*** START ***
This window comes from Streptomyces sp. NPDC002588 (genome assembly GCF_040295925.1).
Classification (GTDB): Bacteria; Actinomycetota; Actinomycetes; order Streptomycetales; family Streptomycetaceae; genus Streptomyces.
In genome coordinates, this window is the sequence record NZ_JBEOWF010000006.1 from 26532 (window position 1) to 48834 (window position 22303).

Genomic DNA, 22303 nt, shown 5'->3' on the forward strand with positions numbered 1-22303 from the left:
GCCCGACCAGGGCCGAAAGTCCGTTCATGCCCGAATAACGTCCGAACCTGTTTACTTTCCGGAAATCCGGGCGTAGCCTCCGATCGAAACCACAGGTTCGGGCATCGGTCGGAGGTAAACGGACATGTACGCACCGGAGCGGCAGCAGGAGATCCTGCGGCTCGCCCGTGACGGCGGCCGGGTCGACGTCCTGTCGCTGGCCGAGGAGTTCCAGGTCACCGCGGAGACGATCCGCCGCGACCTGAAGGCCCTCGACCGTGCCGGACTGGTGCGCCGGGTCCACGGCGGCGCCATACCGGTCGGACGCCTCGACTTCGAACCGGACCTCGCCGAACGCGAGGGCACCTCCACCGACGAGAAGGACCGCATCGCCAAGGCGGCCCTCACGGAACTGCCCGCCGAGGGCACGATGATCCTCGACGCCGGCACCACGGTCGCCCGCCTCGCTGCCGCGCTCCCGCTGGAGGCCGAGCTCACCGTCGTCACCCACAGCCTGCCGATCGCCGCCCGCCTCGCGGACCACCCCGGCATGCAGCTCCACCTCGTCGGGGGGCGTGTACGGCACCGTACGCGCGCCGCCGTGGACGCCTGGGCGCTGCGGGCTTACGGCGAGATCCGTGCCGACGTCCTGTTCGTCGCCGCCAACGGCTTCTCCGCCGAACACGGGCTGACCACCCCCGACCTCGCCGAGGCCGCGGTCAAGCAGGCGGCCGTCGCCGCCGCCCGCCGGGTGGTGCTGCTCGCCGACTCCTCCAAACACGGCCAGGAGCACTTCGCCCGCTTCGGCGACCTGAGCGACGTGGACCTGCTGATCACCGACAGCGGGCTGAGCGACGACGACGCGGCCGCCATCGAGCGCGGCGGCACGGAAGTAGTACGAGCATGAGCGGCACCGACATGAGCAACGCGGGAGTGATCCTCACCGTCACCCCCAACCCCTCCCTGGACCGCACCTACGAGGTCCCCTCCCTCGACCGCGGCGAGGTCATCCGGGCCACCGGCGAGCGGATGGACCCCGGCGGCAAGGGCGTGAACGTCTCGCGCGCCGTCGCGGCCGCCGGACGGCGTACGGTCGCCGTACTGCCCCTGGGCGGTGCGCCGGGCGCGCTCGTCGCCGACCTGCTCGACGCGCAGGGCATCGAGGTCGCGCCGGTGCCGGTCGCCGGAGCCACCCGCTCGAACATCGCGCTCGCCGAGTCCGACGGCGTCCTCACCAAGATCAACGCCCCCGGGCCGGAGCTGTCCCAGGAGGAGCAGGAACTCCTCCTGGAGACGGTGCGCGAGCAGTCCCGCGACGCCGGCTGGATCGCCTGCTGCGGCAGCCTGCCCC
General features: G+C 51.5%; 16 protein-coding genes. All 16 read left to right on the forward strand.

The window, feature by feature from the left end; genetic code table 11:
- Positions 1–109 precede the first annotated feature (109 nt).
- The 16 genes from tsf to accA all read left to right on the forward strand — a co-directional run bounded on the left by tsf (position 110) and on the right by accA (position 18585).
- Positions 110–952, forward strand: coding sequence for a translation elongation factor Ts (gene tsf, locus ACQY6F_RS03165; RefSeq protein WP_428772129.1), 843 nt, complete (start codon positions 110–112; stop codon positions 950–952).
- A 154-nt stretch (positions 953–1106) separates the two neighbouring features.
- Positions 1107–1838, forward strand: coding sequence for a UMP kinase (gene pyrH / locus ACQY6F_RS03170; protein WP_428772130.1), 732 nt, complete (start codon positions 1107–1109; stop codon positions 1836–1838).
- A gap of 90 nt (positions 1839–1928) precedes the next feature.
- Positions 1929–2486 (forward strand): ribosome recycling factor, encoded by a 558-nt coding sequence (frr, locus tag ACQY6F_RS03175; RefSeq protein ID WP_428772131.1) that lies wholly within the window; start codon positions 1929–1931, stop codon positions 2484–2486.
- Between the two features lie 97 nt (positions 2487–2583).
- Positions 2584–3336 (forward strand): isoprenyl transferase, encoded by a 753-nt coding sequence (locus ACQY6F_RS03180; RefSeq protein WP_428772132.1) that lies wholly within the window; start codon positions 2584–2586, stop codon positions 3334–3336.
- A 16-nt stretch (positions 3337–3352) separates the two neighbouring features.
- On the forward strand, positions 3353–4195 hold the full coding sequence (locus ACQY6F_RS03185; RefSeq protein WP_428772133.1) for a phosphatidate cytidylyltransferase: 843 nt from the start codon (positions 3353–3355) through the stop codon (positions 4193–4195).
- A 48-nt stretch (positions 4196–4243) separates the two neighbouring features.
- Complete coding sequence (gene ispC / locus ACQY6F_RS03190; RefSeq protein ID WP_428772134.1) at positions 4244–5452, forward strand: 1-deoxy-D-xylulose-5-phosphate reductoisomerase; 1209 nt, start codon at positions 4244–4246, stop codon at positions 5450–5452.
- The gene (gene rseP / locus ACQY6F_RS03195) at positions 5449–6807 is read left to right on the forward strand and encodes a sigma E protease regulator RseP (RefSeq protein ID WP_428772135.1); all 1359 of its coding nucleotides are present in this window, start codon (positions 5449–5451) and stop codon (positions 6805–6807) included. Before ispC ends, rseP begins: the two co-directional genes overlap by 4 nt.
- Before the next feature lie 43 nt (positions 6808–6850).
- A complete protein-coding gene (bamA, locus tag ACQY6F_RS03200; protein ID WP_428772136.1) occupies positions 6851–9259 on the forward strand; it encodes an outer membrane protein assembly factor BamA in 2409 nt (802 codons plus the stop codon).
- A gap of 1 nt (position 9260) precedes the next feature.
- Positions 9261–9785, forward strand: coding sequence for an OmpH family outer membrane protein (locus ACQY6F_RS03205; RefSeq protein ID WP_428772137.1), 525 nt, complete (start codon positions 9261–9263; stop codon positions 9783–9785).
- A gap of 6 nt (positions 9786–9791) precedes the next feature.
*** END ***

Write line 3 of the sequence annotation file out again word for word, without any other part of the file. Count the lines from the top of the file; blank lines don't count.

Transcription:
In genome coordinates, this window is the sequence record NZ_JBEOWF010000006.1 from 26532 (window position 1) to 48834 (window position 22303).